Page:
5.5 million Americans are disabled due to a brain injury. Nearly 3 million people visited an ED for TBI-related injuries in 2013.

There were approximately 223,135 TBI-related hospitalizations in 2019* and 64,362 TBI-related deaths in 2020.

This represents more than 611 TBI-related hospitalizations and 176 TBI-related deaths per day.

These estimates do not include the many TBIs that are only treated in the emergency department, primary care, urgent care, or those that go untreated.

Source: TBI Data | Concussion | Traumatic Brain Injury | CDC Injury Center

What is a TBI?

Typically, a TBI is caused by a blow to the head. It may come from a fall, or an impact in a vehicle crash, or even something falling on to someone’s head. In some cases, the head may be swiftly twisted, causing a severe axonal injury to the brain.

The injury may cause temporary loss of consciousness, confusion, memory issues, nausea, vomiting, intense fatigue, difficulty speaking, loss of balance, blurred vision, tinnitus, sensitivity to light and sound, mood changes, anxiety and depression, sleep disruptions and worse. Many patients will recover well over a period of weeks to months. Others may suffer lifetime effects, some may become disabled and some may die from the injury.

My Experience (Brief)

In spite of multiple TBI/knock out blows that also broke other bones, my TBIs were not treated until decades after the injuries occurred.

When I had a skull fracture, I was seen by a family doctor who referred me to an outpatient radiology clinic to get an X-Ray head series – five days later. I had a 5″ long fracture of my skull and was sent home to lay in bed, throwing up for a couple of weeks, not recognizing people for part of that time, and not being able to walk or dress myself. No one ever mentioned “TBI” to me.

In other TBI cases, I had broken my bike helmet, got knocked out, and was treated for other broken bones. No one ever mentioned “TBI” to me.

I was diagnosed late in life with “post TBI” issues – while there were many symptoms, a specific speech disorder who’s only known cause is TBI or stroke was a key piece of evidence in the diagnosis.

Incidence of TBI is Quite High

The incidence of TBI is likely far greater than official CDC numbers, above, especially if others received as poor a treatment as I did!

Out of curiosity I looked up how brain injuries relate in context to other injuries, diseases or deaths that get much media attention.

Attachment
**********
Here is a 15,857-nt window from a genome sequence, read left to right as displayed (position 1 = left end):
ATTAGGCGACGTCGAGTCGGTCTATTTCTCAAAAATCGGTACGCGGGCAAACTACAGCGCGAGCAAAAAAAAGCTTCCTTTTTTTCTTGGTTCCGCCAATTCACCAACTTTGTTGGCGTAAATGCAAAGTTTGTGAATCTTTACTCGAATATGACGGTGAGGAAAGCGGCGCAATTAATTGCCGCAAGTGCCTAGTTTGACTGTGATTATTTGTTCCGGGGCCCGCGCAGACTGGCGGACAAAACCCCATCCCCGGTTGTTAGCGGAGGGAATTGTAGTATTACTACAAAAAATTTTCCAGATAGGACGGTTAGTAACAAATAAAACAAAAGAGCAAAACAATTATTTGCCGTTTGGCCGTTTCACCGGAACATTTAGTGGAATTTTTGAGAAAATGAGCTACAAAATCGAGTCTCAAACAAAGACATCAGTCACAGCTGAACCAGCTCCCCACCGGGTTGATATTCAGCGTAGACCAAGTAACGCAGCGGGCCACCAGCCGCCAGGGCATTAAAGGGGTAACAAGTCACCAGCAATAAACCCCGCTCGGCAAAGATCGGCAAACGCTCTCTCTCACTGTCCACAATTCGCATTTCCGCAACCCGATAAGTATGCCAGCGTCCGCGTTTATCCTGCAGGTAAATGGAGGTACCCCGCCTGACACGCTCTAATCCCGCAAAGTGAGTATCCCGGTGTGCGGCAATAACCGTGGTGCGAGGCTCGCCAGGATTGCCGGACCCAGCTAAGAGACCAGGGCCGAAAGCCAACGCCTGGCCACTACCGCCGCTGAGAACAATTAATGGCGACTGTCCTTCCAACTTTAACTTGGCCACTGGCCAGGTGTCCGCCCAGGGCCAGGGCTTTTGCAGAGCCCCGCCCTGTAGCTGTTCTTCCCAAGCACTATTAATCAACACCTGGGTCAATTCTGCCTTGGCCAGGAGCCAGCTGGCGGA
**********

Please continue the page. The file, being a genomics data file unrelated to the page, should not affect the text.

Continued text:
• An estimated 35 million suffer from migraine headaches. A true migraine is not just a bad headache; many people refer to common headaches as a migraine. 25% of those experience “aura” which may cause visual disturbances, temporary loss of vision, and blurry vision.
  • About 5.5 million people in the U.S. are living with a brain injury related disability.
  • Almost 3 million people will experience a TBI each year in the U.S. Of those, the CDC estimates 223,000 will be hospitalized and 64,000 will die. A published paper documented 2.8 million TBI-related ED visits in 2013, with 282,000 hospitalizations and 56,000 deaths.
  • Childhood TBI may affect brain development.
  • Celiac disease estimated to affect 3.2 million in the U.S.
  • Epilepsy 3.4 million
  • Chrohn’s Disease 1.6 million
  • Multiple Sclerosis 1 million
  • Cystic Fibrosis 30,000
  • There are about 26 lightning caused deaths each year
  • There are almost 4000 drowning deaths/year or 11 per day.
  • There were 1,260 bicycle related deaths in 2020 or about 3 1/2 every day.
  • There were 5,715 fatal motorcycle crashes in 2020 or about 15 1/2 every day.
  • From 2010 to 2020, there were an average of 31,000 flu deaths/year.
  • In 2020, dogs killed 46 people. 1/3 of victims were age 9 or younger and most were age 0-2 years old. (FYI for this reason it is recommended that families not have dogs, or be overly cautious, until children are age 5 or older.)
  • There are an estimated 1.5 to 1.6 million “transgender” persons in the U.S. (other sources have a lower estimate) using the broad definition that includes anyone who self-identifies as no gender, a different gender, or multiple genders. An estimated 19% (about 300,000) have had a medical procedure related to gender.
  • An estimated 43,250 women will die of breast cancer in 2022. As of 2022, 3.8 million living women have had breast cancer.
  • In 2020, 45,222 people died as the result of a gunshot.
  • An estimated 60-70% of those gun-related deaths were suicides.
  • In 2020, 46,000 people committed suicide. 1.2 million attempted suicides.
  • Persons under age 30 were 10x more likely to die of a gunshot than of Covid-19 in 2020.
  • Deaths by poisoning account for 97,034 in 2020.
  • Deaths by falls were 43,292 in 2020.
  • Deaths in vehicle crashes were 40,698 in 2020.

From the above, traumatic brain injuries are one of the largest sources of disability in the U.S. – but are largely invisible in the public’s eye. Similarly, poisoning kills more than any other category, above, but is seldom mentioned.

When I say here that I am a brain injured idiot, I am not entirely joking. Two doctors and one neuropsychologist have told me that I am a “miracle” (using that or similar words or phrases) to have survived so well. I am (seriously) one of the luckiest people in the world.

By EdwardM